Focused by Alyson Gerber – “12-year-old Clea wants to do her homework, pay attention in school, and play chess on the school team, but cannot focus, and the kids at school are starting to notice. When her worried parents take her to be tested she finds out that she has ADHD, and with help from the psychiatrist who seems to really understand her, she is determined to learn to focus.”

Guts (Graphic Novel) by Raina Telgemeier – “Telgemeier describes childhood anxiety in an approachable, nonjudgmental way. 4th-grader Raina wakes up one night with an upset stomach. She returns to school, but it becomes clear that Raina’s tummy trouble isn’t going away… and it coincides with her worries about food, school, and friendships. ” 

I, Funny (series) by James Patterson – “Resolving to become the world’s greatest stand-up comedian despite less-than-funny challenges in his life, wheelchair-bound middle school student Jamie Grimm hopes he will be fairly judged when he enters a local comedy contest.”

Insignificant Events in the Life of A Cactus by Dusti Bowling – “New friends and a mystery help Aven, 13, adjust to middle school and life at a dying western theme park in a new state, where her being born armless presents many challenges.”

The London Eye Mystery by Siobhan Dowd – “Ted, a boy with Asperger syndrome, and his impatient sister Kat, solve a mystery of how their cousin,  vanishes from inside a sealed capsule on the London Eye.”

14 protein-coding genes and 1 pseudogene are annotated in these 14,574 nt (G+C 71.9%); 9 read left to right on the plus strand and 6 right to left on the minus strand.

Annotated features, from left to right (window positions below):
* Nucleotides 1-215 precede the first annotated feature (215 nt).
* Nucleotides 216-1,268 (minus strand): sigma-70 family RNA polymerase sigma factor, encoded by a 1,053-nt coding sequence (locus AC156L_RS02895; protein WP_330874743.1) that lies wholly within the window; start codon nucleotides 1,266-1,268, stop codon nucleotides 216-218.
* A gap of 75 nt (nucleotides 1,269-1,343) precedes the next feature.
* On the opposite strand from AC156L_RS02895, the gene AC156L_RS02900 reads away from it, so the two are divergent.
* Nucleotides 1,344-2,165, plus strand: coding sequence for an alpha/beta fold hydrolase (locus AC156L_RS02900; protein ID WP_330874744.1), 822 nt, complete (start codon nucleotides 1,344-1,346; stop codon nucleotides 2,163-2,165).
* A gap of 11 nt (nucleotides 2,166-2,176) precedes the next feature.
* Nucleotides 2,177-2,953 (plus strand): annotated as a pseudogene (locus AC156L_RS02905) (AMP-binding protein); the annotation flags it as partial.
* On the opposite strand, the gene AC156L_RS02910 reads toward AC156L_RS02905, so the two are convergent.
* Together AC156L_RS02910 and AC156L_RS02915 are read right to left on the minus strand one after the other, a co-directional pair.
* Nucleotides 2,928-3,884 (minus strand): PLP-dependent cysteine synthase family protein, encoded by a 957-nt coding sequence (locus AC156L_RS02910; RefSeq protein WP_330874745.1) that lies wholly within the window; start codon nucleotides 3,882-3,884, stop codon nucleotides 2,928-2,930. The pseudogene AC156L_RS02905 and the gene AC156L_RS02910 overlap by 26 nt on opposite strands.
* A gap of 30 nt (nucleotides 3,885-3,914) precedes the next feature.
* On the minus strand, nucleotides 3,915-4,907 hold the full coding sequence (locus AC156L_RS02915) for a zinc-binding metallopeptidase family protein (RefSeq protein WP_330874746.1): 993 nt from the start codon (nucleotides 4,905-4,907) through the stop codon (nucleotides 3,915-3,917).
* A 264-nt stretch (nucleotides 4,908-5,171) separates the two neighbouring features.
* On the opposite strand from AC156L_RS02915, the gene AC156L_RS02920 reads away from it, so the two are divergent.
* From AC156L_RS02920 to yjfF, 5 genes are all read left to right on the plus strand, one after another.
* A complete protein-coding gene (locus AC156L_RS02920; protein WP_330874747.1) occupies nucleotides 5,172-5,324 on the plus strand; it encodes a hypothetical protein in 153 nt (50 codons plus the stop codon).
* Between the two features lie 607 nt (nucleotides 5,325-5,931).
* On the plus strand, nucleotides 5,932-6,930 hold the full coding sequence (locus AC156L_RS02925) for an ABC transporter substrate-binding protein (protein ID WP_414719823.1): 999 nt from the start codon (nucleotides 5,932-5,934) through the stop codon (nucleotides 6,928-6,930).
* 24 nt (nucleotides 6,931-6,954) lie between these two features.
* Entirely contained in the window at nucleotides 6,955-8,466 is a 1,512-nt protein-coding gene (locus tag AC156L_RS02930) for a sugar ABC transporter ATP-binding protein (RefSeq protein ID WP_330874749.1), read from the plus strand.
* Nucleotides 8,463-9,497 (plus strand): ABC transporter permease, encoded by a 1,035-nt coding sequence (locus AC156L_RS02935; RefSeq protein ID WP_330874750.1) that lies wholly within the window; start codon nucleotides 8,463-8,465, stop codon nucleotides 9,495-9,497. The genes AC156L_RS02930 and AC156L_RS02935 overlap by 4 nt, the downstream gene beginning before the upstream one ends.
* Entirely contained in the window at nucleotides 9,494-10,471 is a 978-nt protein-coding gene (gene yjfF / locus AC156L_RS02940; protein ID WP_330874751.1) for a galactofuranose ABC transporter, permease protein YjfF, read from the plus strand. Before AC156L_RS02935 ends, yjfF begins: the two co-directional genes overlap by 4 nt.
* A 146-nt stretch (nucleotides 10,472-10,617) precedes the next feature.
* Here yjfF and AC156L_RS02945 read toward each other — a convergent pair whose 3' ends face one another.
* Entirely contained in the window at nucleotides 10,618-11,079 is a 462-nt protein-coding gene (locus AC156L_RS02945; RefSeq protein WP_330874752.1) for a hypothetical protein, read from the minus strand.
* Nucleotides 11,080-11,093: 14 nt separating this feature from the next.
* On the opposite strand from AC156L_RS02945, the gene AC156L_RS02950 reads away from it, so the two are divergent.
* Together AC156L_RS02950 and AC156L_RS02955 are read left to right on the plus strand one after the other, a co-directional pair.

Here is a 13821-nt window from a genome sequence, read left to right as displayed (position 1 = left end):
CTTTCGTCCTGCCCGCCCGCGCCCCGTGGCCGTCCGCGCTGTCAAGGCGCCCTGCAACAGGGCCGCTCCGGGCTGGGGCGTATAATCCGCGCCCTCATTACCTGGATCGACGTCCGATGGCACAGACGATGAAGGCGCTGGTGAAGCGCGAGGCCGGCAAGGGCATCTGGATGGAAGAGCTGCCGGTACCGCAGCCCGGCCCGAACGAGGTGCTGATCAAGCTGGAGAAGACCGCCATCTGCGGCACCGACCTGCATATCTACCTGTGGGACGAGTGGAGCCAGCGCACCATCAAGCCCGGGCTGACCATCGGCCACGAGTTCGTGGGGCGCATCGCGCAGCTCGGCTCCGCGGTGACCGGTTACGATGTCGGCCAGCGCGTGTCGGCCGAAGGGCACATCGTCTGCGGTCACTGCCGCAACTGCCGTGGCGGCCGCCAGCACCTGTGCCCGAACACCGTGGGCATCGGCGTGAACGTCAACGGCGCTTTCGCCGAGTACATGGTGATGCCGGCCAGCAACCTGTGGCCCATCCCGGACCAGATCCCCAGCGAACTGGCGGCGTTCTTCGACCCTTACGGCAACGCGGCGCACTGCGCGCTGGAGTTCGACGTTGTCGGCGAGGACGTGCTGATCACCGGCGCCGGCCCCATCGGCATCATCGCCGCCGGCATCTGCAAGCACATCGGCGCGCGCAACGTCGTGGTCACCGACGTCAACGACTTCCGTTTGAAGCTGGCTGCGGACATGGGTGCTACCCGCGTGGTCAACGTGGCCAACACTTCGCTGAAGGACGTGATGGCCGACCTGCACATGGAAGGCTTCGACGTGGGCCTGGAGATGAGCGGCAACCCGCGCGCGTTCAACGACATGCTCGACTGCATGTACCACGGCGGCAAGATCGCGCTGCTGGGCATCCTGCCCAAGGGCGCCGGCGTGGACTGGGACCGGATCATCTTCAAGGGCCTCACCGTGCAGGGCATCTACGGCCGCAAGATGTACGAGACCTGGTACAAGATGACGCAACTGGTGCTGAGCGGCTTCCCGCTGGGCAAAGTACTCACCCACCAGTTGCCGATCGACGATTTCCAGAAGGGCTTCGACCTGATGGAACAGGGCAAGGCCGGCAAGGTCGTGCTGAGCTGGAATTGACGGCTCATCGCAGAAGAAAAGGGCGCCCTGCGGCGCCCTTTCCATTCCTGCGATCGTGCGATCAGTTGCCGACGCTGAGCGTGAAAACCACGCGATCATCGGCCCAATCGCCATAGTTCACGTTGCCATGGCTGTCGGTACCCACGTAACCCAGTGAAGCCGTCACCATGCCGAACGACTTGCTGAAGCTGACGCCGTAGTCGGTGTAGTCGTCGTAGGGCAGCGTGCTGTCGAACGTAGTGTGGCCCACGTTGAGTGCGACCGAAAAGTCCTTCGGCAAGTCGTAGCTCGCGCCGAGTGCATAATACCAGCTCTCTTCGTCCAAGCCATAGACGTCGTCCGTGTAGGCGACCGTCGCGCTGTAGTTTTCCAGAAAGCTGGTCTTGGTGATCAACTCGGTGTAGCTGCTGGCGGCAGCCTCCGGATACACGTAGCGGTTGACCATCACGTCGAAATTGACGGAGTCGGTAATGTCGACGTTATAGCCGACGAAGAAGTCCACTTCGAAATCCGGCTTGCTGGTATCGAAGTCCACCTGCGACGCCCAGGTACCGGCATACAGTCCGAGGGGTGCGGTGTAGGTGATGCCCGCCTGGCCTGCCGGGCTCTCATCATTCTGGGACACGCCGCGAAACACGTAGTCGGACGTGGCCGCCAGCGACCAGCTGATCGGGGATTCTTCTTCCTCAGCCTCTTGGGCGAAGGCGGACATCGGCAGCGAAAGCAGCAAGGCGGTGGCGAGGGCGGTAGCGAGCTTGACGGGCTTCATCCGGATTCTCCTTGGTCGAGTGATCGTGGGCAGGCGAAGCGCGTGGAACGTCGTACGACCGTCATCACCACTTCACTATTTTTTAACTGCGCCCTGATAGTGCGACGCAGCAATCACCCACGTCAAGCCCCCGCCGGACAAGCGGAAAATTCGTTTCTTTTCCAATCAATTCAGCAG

Mighty Jack (series) by Ben Hatke – “Jack’s single mom takes a second job and leaves him to watch his nonverbal autistic sister. It’s a lot of responsibility. But one day, Maddy talks, and tells Jack to trade their mom’s car for a box of mysterious seeds. What starts as a normal garden grows into a wild, magical adventure!”

The Miscalculations of Lightning Girl by Stacy McAnulty – “A lightning strike made Lucy, 12, a math genius but, after years of homeschooling, her grandmother enrolls her in middle school and she learns that life is more than numbers.”

Mockingbird by Kathryn Erskine – “Caitlin is 11-year-old girl with Asperger’s, grieving her brother’s death. When she reads the definition of closure, she realizes that is what she needs. In her search for it, Caitlin discovers that not everything is black and white–the world is full of colors–messy and beautiful.”

Out of My Mind by Sharon M. Draper – “11-year-old Melody has cerebral palsy and can’t walk, talk, or write. But she has a photographic memory and remembers every detail of everything she has ever experienced. She’s the smartest kid in school, but most people dismiss her as mentally challenged because she can’t tell them otherwise. But Melody refuses to be defined by disability and she’s determined to let everyone know it.”

Pablo Pineda: Being Different is a Value (Non-Fiction) by Albert Bosch and Maria Sala – “Pablo Pineda is the first European with Down Syndrome to obtain a university degree. A teacher, a writer, and an actor, he radiates charisma and the will to learn. This is his endearing story which reminds us that the only disability is not understanding that all of us have difference abilities.”